In 2006, Metro reported net income of $16.9 million in U.S. dollars -- its first annual profit since Metro started in 1995 -- although $12.3 million came from the sale of its money-losing paper in Finland. In 2005, Metro lost $2.5 million (including $2.5 million from the sale of a minority stake in Boston Metro to the New York Times Co.).

The company said it reduced its debt in 2006 from $23 million to $16.7 million.

The report said sales were up in the United States, where Metro has papers in Philadelphia, Boston and New York. But there was no indication that any of those papers were in the black.

An exact date for Törnberg's departure wasn't given. Nor was there any indication of the size of the severance package he will receive.

His exit comes three months after Metro announced a management shakeup that saw the elevation of Chris Spalding to executive VP of operations and the departure of Steve Nylund, who made headlines for telling a racist joke at a company get-together.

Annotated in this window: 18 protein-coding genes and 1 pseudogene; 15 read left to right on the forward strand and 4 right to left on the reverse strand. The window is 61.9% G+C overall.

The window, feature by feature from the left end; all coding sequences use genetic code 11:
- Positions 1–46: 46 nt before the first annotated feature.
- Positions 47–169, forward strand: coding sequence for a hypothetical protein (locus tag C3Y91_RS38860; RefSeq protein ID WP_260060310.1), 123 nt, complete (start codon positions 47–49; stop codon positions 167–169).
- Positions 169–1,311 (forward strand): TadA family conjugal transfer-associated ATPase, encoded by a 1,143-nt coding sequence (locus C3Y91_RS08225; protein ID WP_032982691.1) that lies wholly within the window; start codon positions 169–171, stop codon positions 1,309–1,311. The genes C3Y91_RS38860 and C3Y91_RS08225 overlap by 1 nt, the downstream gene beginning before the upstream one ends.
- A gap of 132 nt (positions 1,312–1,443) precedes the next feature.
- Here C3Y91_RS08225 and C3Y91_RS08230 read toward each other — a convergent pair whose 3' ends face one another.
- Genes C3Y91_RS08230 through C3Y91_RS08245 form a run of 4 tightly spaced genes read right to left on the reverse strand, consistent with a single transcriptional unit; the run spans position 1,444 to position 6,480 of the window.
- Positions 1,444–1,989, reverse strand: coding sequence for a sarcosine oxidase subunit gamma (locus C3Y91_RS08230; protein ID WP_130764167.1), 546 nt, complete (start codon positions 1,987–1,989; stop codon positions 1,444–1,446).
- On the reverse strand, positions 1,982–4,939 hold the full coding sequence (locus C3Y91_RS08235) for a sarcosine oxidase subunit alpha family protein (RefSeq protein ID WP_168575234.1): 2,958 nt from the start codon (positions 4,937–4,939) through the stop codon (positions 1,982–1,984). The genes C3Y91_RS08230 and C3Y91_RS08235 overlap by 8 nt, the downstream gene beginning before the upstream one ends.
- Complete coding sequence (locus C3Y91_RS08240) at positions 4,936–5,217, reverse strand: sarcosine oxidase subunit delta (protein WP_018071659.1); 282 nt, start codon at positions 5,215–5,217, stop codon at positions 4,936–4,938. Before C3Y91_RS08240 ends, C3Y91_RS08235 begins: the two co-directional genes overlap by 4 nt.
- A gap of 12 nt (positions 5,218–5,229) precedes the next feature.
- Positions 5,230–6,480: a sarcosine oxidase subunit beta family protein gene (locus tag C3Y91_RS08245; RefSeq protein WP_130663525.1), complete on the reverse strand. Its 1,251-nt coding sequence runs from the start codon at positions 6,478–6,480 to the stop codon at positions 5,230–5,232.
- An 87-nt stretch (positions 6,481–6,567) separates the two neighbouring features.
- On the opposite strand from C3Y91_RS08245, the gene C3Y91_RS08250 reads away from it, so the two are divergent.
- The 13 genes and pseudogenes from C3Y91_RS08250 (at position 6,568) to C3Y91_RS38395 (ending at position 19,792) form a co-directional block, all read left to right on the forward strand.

However, the report did note: "Competition increased sharply in 2006. 230 free daily titles are published in 41 countries with a combined circulation of 34.8m daily copies (including Metro), up 43% year-on-year."
    COMMENTARY: Törnberg's leadership has been a mixed bag. On one hand, he's led the company's worldwide expansion, but Metro has been an underperformer, losing money from 1995 through 2005. Why did it take 10 years to turn the corner? Could another CEO have done better?